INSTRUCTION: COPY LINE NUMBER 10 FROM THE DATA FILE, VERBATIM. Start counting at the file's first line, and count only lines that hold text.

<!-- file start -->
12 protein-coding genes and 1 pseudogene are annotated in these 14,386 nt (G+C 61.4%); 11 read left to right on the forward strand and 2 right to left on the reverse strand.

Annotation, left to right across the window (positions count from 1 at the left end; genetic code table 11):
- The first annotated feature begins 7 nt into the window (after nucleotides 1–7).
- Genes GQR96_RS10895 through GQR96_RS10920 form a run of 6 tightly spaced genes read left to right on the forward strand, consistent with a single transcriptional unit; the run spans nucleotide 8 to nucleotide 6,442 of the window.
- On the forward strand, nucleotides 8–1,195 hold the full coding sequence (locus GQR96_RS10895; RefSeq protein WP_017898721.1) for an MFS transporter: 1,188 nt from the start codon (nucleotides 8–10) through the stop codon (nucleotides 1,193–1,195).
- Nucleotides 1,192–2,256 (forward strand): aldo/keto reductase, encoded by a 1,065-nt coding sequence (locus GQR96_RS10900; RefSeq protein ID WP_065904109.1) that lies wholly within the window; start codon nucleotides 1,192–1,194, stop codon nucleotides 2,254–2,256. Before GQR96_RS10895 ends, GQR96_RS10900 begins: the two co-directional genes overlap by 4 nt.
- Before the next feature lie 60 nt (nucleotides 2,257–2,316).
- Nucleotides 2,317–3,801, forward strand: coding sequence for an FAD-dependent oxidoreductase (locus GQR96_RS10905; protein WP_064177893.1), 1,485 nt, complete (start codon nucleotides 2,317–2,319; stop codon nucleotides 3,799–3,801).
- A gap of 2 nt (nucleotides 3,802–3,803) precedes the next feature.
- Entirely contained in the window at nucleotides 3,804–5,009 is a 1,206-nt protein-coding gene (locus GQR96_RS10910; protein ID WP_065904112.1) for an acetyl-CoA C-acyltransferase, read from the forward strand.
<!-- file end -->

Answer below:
- Entirely contained in the window at nucleotides 3,804–5,009 is a 1,206-nt protein-coding gene (locus GQR96_RS10910; protein ID WP_065904112.1) for an acetyl-CoA C-acyltransferase, read from the forward strand.